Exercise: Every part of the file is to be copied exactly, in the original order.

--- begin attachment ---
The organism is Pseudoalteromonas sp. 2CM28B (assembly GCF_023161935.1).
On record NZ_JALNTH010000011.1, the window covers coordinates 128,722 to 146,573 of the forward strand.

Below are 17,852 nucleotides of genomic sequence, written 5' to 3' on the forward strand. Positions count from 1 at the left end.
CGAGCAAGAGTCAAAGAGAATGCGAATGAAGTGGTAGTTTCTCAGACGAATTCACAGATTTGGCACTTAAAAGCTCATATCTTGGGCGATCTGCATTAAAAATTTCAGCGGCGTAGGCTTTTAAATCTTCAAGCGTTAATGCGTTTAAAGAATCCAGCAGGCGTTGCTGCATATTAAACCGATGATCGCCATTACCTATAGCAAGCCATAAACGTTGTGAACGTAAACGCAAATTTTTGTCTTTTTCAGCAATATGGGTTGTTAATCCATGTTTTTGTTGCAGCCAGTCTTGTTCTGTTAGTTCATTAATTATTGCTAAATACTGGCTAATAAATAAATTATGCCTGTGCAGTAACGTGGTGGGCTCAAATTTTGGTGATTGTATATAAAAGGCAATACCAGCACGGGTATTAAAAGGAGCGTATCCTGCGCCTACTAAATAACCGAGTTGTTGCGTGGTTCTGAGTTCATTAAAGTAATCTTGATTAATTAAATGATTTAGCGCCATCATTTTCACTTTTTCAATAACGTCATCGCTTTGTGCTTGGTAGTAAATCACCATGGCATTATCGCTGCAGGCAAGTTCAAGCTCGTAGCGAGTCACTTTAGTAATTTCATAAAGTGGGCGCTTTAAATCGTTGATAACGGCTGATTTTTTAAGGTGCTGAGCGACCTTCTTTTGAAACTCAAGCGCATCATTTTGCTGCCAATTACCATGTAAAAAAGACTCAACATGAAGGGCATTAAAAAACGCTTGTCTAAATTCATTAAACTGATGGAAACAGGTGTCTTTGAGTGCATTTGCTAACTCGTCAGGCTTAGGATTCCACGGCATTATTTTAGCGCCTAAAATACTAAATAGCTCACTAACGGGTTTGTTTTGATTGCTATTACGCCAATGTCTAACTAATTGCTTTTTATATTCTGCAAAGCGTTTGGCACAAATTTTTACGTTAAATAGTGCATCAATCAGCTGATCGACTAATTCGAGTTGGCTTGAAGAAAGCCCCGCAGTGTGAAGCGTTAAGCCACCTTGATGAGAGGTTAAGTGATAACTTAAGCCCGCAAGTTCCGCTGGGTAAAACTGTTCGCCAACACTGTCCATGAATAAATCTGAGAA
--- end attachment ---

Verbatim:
The organism is Pseudoalteromonas sp. 2CM28B (assembly GCF_023161935.1).
On record NZ_JALNTH010000011.1, the window covers coordinates 128,722 to 146,573 of the forward strand.

Below are 17,852 nucleotides of genomic sequence, written 5' to 3' on the forward strand. Positions count from 1 at the left end.
CGAGCAAGAGTCAAAGAGAATGCGAATGAAGTGGTAGTTTCTCAGACGAATTCACAGATTTGGCACTTAAAAGCTCATATCTTGGGCGATCTGCATTAAAAATTTCAGCGGCGTAGGCTTTTAAATCTTCAAGCGTTAATGCGTTTAAAGAATCCAGCAGGCGTTGCTGCATATTAAACCGATGATCGCCATTACCTATAGCAAGCCATAAACGTTGTGAACGTAAACGCAAATTTTTGTCTTTTTCAGCAATATGGGTTGTTAATCCATGTTTTTGTTGCAGCCAGTCTTGTTCTGTTAGTTCATTAATTATTGCTAAATACTGGCTAATAAATAAATTATGCCTGTGCAGTAACGTGGTGGGCTCAAATTTTGGTGATTGTATATAAAAGGCAATACCAGCACGGGTATTAAAAGGAGCGTATCCTGCGCCTACTAAATAACCGAGTTGTTGCGTGGTTCTGAGTTCATTAAAGTAATCTTGATTAATTAAATGATTTAGCGCCATCATTTTCACTTTTTCAATAACGTCATCGCTTTGTGCTTGGTAGTAAATCACCATGGCATTATCGCTGCAGGCAAGTTCAAGCTCGTAGCGAGTCACTTTAGTAATTTCATAAAGTGGGCGCTTTAAATCGTTGATAACGGCTGATTTTTTAAGGTGCTGAGCGACCTTCTTTTGAAACTCAAGCGCATCATTTTGCTGCCAATTACCATGTAAAAAAGACTCAACATGAAGGGCATTAAAAAACGCTTGTCTAAATTCATTAAACTGATGGAAACAGGTGTCTTTGAGTGCATTTGCTAACTCGTCAGGCTTAGGATTCCACGGCATTATTTTAGCGCCTAAAATACTAAATAGCTCACTAACGGGTTTGTTTTGATTGCTATTACGCCAATGTCTAACTAATTGCTTTTTATATTCTGCAAAGCGTTTGGCACAAATTTTTACGTTAAATAGTGCATCAATCAGCTGATCGACTAATTCGAGTTGGCTTGAAGAAAGCCCCGCAGTGTGAAGCGTTAAGCCACCTTGATGAGAGGTTAAGTGATAACTTAAGCCCGCAAGTTCCGCTGGGTAAAACTGTTCGCCAACACTGTCCATGAATAAATCTGAGAA